The International Olympic Committee and the Olympic System

The Governance of World Sport

By Jean-Loup Chappelet

Translated by Brenda Kübler-Mabbott

© 2008 – Routledge

212 pages | 4 B/W Illus.

Purchasing Options:
Paperback: 9780415431682
pub: 2008-05-30
US Dollars$35.95
Hardback: 9780415431675
pub: 2008-05-30
US Dollars$155.00

e–Inspection Copy

About the Book

When the athletes enter the stadium and the Olympic flame is lit, the whole world watches. Billions will continue to follow the events and to share in the athletes' joys and sorrows for the next sixteen days.

Readers of this book, however, will watch forthcoming editions of the Olympic Games in a completely different light. Unlike many historical or official publications and somewhat biased commercial works, it provides -- in a clear, readable form -- informative and fascinating material on many aspects of what Olympism is all about: its history, its organization and its actors.

Although public attention is often drawn to various issues surrounding this planetary phenomenon -- whether concerning the International Olympic Committee, the athletes, the host cities or even the scandals that have arisen -- the Olympic System as such is relatively little known. What are its structures, its goals, its resources? How is it governed and regulated? What about doping, gigantism, violence in the stadium?

In addition to providing a wealth of information on all these subjects, the authors also show how power, money and image have transformed Olympism over the decades. They round off the work with thought-provoking reflections regarding the future of the Olympic System and the obstacles it must overcome in order to survive.


"Recommended. Graduate students through faculty and professionals." -- CHOICE, Mar 2009 Vol. 46 No. 07

"The authors have provided a comprehensive, detailed and invaluably informative text."

Alan Tomlinson, University of Brighton

Table of Contents

Introduction 1. A brief overview of the Olympic System 1.1 The established actors 1.2 The new actors 1.3 The regulators 2. The International Olympic Committee (IOC) 2.1 The IOC and its members 2.2 The IOC Administration 2.3 The economics of the IOC 3. The National Olympic Committees (NOCs) 3.1 NOC recognition 3.2 NOC missions 3.3 Olympic Solidarity 4. The International Sports Federations (IFs) 4.1 IF recognition 4.2 IF missions 4.3 The General Association of International Sports Federations (GAISF) 5. The Olympic Games and their Organising Committees 5.1 Brief overview of the Olympic Summer and Winter Games 5.2 Candidatures and elections of Olympic Host Cities 5.3 The Organising Committees of the Olympic Games (OCOGs) 5.4 The gigantism of the Olympic Games 5.5 The future of the Games 6. Governments and the Olympic System 6.1 The IOC and Switzerland 6.2 The Olympic System and the United Nations System 6.3 Europe and sport 6.4 Towards a new legal framework for the Olympic System? 7. The Regulators 7.1 The Court of Arbitration for Sport (CAS) 7.2 The World Anti Doping Agency (WADA) 7.3 The IOC Ethics Commission Olympic governance: some conclusions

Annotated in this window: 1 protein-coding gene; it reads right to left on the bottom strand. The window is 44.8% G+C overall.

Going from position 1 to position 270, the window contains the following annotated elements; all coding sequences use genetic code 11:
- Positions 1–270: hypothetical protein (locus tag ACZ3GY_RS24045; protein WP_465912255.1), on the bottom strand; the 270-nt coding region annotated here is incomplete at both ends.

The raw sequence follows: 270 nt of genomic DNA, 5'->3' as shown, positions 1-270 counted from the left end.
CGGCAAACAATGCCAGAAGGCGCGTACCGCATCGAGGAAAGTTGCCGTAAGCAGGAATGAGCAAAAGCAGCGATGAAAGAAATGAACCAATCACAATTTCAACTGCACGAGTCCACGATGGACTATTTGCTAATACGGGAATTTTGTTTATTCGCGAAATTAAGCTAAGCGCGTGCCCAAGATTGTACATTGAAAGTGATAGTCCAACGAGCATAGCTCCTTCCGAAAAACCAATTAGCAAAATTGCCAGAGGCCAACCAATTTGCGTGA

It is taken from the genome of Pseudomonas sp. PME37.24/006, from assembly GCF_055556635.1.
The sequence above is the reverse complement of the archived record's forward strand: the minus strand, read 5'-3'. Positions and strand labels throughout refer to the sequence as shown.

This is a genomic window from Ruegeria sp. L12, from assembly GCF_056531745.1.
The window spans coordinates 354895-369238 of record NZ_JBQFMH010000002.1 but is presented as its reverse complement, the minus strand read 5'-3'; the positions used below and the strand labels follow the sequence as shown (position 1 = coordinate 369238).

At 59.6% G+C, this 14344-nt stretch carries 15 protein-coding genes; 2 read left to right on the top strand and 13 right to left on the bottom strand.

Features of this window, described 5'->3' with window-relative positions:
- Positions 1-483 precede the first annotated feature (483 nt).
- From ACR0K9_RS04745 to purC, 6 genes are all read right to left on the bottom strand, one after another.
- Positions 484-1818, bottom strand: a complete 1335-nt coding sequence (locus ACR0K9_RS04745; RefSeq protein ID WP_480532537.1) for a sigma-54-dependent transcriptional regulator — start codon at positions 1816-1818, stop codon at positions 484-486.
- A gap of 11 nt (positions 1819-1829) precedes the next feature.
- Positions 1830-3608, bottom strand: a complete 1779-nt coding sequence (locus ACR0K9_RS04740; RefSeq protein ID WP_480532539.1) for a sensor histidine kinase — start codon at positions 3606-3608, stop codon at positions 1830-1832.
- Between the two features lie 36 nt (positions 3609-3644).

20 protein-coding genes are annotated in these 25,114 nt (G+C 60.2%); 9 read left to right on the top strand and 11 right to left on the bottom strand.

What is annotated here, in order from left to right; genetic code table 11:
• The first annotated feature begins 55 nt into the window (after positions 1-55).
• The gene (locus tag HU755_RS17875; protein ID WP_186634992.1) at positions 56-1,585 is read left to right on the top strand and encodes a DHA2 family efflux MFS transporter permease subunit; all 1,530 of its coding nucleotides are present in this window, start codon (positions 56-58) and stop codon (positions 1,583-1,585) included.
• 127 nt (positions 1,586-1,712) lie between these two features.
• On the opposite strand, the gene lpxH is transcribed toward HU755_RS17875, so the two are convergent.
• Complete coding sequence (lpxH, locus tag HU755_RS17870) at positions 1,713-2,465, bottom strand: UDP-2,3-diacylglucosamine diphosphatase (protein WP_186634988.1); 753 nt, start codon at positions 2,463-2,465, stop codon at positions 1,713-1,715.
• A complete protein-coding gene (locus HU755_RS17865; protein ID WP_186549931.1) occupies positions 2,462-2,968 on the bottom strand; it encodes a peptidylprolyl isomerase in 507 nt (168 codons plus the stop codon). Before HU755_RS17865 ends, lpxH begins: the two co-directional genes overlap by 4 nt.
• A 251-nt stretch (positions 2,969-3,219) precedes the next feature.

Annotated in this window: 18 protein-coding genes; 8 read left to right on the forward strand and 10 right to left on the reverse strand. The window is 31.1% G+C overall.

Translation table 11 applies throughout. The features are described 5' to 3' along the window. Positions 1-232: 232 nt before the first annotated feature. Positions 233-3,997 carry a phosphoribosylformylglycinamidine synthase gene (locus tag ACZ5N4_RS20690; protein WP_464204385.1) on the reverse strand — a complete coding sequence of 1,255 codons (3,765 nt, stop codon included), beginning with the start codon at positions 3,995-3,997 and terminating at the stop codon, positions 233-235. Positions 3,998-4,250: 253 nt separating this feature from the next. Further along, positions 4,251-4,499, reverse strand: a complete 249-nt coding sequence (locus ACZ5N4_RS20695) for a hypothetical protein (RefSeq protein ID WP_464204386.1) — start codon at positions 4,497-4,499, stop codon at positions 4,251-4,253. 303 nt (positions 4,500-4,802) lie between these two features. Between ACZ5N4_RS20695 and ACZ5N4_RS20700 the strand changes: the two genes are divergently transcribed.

About the Author

Jean-Loup Chappelet, PhD, is Professor of Public Management at the Swiss Graduate School of Public Administration (IDHEAP) associated to the University of Lausanne, Switzerland.

Brenda Kübler-Mabbott is a writer, editor, and translator for various academic institutions and international organizations.

About the Series

Global Institutions

The "Global Institutions Series" is edited by Thomas G. Weiss (The CUNY Graduate Center, New York, USA) and Rorden Wilkinson (University of Sussex, UK).

The Series has three "streams" identified by one of three cover colors:

  • Blue covers offer comprehensive, accessible, and informative guides to the history, structure, and activities of key international organizations, and introductions to topics of key importance in contemporary global governance. Recognized experts use a similar structure to address the general purpose and rationale for specific organizations along with historical developments, membership, structure, decision-making procedures, key functions, and an annotated bibliography and guide to electronic sources.
  • Red covers consist of research monographs and edited collections that advance knowledge about one aspect of global governance; they reflect a wide variety of intellectual orientations, theoretical persuasions, and methodological approaches.
  • Green covers will soon offer one-stop accounts for the major theoretical approaches to global governance and international organization.

Together these streams provide a coherent and complementary portrait of the problems, prospects, and possibilities confronting global institutions today.

Learn more…

Subject Categories

BISAC Subject Codes/Headings:
POLITICAL SCIENCE / NGOs (Non-Governmental Organizations)